If you need proof that the last superpower, our very own empire, is indeed crumbling, consider the year we've just lived through, not to mention the first few weeks of 2021. I mentioned above some of the factors that contributed to the collapse of the famed Roman empire in the fifth century. It's fair to say that some of those same things are now evident in twenty-first-century America. Here are four obvious candidates:

Grotesque Economic Inequality: Ever since President Ronald Reagan began the Republican Party's long war on unions and working people, economic inequality has steadily increased in this country, punctuated by terrible shocks like the Great Recession of 2007-2008 and, of course, by the Covid-19 disaster. We've seen 40 years of tax reductions for the wealthy, stagnant wages for the rest of us (including a federal minimum wage that hasn't changed since 2009), and attacks on programs like TANF (welfare) and SNAP (food stamps) that literally keep poor people alive.

The Romans relied on slave labor for basics like food and clothing. This country relies on super-exploited farm and food-factory workers, many of whom are unlikely to demand more or better because they came here without authorization. Our (extraordinarily cheap) clothes are mostly produced by exploited people in other countries.

The pandemic has only exposed what so many people already knew: that the lives of the millions of working poor in this country are growing ever more precarious and desperate. The gulf between rich and poor widens by the day to unprecedented levels. Indeed, as millions have descended into poverty since the pandemic began, the Guardian reports that this country's 651 billionaires have increased their collective wealth by $1.1 trillion. That's more than the $900 billion Congress appropriated for pandemic aid in the omnibus spending bill it passed at the end of December 2020.

An economy like ours, which depends so heavily on consumer spending, cannot survive the deep impoverishment of so many people. Those 651 billionaires are not going to buy enough toys to dig us out of this hole.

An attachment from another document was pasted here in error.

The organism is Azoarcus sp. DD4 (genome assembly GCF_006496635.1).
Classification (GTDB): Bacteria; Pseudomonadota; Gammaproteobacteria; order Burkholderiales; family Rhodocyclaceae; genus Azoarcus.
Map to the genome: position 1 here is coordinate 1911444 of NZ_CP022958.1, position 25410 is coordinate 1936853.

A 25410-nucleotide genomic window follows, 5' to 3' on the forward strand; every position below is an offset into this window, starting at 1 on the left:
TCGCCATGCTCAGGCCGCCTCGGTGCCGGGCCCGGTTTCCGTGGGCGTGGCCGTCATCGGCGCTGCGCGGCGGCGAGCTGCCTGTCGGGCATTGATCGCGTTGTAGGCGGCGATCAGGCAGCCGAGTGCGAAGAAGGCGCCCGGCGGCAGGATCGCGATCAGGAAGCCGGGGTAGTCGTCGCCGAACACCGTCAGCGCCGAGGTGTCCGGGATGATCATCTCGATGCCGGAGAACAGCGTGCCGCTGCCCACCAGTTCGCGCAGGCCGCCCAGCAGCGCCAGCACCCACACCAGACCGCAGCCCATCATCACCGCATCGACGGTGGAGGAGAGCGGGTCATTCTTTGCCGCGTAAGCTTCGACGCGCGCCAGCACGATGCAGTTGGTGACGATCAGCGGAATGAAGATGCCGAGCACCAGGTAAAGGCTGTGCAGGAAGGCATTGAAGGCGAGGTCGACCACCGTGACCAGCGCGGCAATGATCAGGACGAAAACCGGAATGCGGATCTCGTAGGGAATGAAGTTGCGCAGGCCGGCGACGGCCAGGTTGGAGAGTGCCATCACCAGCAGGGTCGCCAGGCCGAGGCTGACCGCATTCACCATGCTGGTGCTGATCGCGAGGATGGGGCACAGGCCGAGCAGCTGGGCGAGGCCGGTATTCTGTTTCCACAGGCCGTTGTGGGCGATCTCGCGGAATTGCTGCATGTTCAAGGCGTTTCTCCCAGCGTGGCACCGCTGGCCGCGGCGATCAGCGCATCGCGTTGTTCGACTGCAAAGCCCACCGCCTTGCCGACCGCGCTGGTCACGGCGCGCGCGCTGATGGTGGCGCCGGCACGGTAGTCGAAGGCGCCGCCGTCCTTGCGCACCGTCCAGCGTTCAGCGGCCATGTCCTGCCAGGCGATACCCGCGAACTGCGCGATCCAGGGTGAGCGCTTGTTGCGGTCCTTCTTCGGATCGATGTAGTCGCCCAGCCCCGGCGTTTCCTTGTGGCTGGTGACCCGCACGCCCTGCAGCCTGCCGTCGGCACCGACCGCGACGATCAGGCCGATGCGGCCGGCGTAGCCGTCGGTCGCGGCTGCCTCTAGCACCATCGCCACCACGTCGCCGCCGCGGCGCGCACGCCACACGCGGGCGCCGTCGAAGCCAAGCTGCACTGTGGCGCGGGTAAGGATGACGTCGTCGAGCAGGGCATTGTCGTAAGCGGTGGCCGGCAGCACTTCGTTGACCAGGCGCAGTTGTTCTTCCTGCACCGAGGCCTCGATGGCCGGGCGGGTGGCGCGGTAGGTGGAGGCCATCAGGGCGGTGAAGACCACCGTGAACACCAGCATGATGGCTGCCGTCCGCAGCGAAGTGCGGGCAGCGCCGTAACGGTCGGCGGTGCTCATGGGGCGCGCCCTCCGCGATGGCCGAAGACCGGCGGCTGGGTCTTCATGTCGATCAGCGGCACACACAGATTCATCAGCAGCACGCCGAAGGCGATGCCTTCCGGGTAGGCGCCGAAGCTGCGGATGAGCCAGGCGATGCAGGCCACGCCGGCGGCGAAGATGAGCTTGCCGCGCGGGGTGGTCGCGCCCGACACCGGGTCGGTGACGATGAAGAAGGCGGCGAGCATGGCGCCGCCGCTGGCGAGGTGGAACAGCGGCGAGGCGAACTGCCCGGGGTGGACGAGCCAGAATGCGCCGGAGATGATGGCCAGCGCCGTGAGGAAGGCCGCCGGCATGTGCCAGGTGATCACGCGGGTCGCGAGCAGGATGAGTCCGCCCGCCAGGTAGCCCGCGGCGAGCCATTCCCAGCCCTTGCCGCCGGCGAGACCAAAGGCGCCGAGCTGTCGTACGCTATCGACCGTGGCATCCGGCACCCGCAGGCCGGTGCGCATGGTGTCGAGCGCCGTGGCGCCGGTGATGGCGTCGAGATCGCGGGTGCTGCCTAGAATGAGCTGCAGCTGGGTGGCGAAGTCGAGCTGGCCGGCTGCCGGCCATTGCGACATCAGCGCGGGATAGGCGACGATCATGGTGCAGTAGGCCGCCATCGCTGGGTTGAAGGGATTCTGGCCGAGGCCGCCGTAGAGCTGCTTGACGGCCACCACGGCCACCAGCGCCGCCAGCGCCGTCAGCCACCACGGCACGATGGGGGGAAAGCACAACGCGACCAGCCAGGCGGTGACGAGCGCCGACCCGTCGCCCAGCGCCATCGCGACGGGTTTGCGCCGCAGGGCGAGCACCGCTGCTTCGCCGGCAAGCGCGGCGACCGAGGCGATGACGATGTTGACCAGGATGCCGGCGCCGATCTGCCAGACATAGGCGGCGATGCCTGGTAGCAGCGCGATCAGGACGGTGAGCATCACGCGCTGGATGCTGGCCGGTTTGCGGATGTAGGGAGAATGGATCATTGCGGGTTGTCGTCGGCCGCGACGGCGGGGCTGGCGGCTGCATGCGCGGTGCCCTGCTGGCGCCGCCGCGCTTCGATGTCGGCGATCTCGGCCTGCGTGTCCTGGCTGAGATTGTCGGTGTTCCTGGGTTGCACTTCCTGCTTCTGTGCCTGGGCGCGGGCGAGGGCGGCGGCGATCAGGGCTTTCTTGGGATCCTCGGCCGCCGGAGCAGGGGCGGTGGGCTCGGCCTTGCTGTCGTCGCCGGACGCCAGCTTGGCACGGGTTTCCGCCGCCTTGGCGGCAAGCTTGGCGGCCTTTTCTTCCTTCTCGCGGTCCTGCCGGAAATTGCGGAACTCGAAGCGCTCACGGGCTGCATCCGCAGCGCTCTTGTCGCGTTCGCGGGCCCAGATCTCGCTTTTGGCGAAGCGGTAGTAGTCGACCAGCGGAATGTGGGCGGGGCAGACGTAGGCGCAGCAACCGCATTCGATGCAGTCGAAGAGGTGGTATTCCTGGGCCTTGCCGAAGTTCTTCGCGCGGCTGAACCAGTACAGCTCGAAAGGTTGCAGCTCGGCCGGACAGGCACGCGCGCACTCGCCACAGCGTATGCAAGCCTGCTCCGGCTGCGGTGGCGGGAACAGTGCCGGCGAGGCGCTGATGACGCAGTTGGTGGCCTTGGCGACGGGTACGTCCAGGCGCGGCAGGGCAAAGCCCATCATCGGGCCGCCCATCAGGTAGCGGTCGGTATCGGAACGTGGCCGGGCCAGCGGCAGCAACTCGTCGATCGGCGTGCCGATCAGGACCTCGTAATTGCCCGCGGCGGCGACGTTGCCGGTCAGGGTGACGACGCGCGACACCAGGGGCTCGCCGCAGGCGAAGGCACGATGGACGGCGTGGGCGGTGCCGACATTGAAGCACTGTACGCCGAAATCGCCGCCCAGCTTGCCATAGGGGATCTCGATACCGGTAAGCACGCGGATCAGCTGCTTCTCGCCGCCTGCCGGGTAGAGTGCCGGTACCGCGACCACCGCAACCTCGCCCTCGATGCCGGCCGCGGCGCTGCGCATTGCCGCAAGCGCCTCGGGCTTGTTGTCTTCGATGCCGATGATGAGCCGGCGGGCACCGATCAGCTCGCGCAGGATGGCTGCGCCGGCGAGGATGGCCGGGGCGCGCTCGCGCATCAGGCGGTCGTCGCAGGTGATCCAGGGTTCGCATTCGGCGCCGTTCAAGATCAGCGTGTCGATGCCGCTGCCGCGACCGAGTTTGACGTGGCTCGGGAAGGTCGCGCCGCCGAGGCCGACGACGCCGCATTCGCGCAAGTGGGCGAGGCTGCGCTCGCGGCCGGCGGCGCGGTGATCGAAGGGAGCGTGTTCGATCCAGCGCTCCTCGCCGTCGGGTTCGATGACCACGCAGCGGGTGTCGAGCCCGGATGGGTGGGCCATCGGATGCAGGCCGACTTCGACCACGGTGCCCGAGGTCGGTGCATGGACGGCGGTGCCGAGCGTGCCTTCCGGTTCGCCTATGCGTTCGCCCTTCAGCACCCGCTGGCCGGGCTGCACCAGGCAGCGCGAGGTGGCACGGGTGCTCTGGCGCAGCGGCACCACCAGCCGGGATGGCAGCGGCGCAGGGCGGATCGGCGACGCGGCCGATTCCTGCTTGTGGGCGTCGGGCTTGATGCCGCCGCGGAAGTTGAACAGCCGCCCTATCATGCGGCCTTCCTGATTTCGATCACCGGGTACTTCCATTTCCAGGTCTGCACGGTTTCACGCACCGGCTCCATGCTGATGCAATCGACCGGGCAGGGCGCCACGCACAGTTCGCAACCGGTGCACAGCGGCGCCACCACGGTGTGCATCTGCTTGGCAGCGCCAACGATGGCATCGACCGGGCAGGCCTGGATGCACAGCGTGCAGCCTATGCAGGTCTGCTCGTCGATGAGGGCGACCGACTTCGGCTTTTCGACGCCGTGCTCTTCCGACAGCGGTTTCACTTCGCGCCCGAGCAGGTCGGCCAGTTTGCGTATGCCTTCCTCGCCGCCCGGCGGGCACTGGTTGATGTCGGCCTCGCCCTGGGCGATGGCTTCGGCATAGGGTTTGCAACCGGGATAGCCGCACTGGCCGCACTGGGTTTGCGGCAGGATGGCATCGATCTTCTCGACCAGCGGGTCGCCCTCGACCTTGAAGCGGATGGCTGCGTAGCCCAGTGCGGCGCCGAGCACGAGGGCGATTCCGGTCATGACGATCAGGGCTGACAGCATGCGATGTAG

Wild Overspending on the Military: At the end of 2020, Congress overrode Trump's veto of the annual National Defense Authorization Act, which provided a stunning $741 billion to the military this fiscal year. (That veto, by the way, wasn't in response to the vast sums being appropriated in the midst of a devastating pandemic, but to the bill's provisions for renaming military bases currently honoring Confederate generals, among other extraneous things.) A week later, Congress passed that omnibus pandemic spending bill and it contained an additional $696 billion for the Defense Department.

All that money for "security" might be justified, if it actually made our lives more secure. In fact, our federal priorities virtually take food out of the mouths of children to feed the maw of the military-industrial complex and the never-ending wars that go with it. Even before the pandemic, more than 10% of U.S. families regularly experienced food insecurity. Now, it's a quarter of the population.

Corruption So Deep It Undermines the Political System: Suffice it to say that the man who came to Washington promising to "drain the swamp" has presided over one of the most corrupt administrations in U.S. history. Whether it's been blatant self-dealing (like funneling government money to his own businesses); employing government resources to forward his reelection (including using the White House as a staging ground for parts of the Republican National Convention and his acceptance speech); tolerating corrupt subordinates like Secretary of Commerce Wilbur Ross; or contemplating a self-pardon, the Trump administration has set the bar high indeed for any future aspirants to the title of "most corrupt president."

One problem with such corruption is that it undermines the legitimacy of government in the minds of the governed. It makes citizens less willing to obey laws, pay taxes, or act for the common good by, for example, wearing masks and socially distancing during a pandemic. It rips apart social cohesion from top to bottom.

Of course, Trump's most dangerous corrupt behavior — one in which he's been joined by the most prominent elected and appointed members of his government and much of his party — has been his campaign to reject the results of the 2020 general election. The concerted and cynical promotion of the big lie that the Democrats stole that election has so corrupted faith in the legitimacy of government that up to 68% of Republicans now believe the vote was rigged to elect Joe Biden. At "best," Trump has set the stage for increased Republican suppression of the vote in communities of color. At worst, he has so poisoned the electoral process that a substantial minority of Americans will never again accept as free and fair an election in which their candidate loses.

A Country in Ever-Deepening Conflict: White supremacy has infected the entire history of this country, beginning with the near-extermination of its native peoples. The Constitution, while guaranteeing many rights to white men, proceeded to codify the enslavement of Africans and their descendants. In order to maintain that enslavement, the southern states seceded and fought a civil war. After a short-lived period of Reconstruction in which Black men were briefly enfranchised, white supremacy regained direct legal control in the South, and flourished in a de facto fashion in the rest of the country.

In 1858, two years before that civil war began, Abraham Lincoln addressed the Illinois Republican State Convention, reminding those present that